In this first issue’s main story, James Tynion IV and Guillem March present readers with a haunted take on James Gordon. Make no mistake; while the clown’s name is on the front of the book, this first issue is very much Jim Gordon’s story. In fact, very little of the issue gets out of the man’s head, with exquisite narration captions carrying much of the story for the first large chunk of the chapter. This allows readers an opportunity to truly understand why Gordon can’t let go of the past, and why he’d feel even the slightest reservations about the task he’s presented with at the end of this first issue. On several occasions, March draws the Joker looming overhead, an increasingly grotesque monkey on the former Commissioner’s back.
Arif Prianto’s colors are also so important for solidifying the tone of the book. A darker palette dominates the Gotham portions of the book, with the shadow of the Joker and the hopeless grays of the city seeming to follow Gordon wherever he goes. The only times that things brighten up are the moments when Gordon is presented with someone who thinks they know how to handle the Joker, whether it’s the mayor in his spacious office or Gordon’s mysterious benefactors in their palatial mansion. Even when the Joker himself does appear, living his best life, it’s in a tropical, sunny climate that stand completely opposed to the look and feel of Gotham City. These different settings almost seem to exist in a fantasy world, apart from Gordon, who carries the specter of the Joker with him at all times.
In fact, if there is one thing that may dissuade readers from fully digging this book, it’s the fact that the darkness of the story is unrelenting. Every page is filled with Gordon’s narration, in which he describes every way that the Joker has ruined his life. He lives a haunted existence, and the creative team wants the reader to be fully aware of that. The constant darkness may end up being too much for some readers, but I found this first issue to be a fascinating character study.
It helps to see how other characters react to Gordon’s preoccupying obsession with the Clown Prince of Crime. Barbara wants him to move on with his life, maybe settle down outside the city. Harvey wants to keep busting heads with his old pal. Neither path seems satisfactory to Jim, who seems frozen in place by the trauma and loss he’s endured time and time again.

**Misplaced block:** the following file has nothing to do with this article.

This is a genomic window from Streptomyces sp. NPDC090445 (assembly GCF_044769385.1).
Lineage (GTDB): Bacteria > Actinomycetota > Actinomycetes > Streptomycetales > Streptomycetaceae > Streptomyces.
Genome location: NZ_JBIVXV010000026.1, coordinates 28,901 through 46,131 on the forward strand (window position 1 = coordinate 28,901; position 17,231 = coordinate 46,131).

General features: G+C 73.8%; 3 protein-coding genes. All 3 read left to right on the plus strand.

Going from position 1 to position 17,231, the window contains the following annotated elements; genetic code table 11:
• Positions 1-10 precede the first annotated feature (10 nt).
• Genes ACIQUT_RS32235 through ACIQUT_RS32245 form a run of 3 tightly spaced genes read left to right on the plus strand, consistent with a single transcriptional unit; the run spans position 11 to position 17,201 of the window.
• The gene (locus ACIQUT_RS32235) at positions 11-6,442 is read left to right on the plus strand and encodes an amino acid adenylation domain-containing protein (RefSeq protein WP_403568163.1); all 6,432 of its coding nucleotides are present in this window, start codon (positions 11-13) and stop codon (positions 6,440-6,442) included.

And this book certainly sells that fear, equating the Joker more than once with the devil himself. Gordon recalls a conversation with a former colleague, one who went mad in pursuit of his own boogeyman. This first chapter presents the reader with a version of Jim Gordon who is staring right into the abyss, and it seems like much of this series will be exploring how close he’ll come to falling in.
How you feel about the backup story may honestly depend on your feelings toward Punchline as a character. I personally can’t seem to get a read on Punchline, nor am I particularly interested in seeing her further adventures. However, Sam Johns and James Tynion IV take the interesting angle of having a grassroots following calling for Punchline’s release from prison. Harper Row is one of my favorite supporting characters in the Batman line, and I’m beyond thrilled to see her taking a more proactive stance when it comes to looking after her brother and rooting out the corruption that Batman might have otherwise missed.
The fight in the prison is unsettling, thanks to Mirka Andolfo’s expressive faces. All of the surrounding characters seem to be as horrified as Punchline is exhilarated. This is another story that uses color in interesting ways, contrasting the dank and dark halls of the prison with Punchline’s more vibrant and out-there personality, which the character’s fans have adopted for their own purposes.
The two stories complement each other very well, so even though I’m not particularly sold on Punchline as a character, I am still interested to see where this backup story goes. The backup feature seems to be feeding into some similar ideas that are at play in the main story: that the law has failed to contain the evil that the Joker has perpetrated and inspired.
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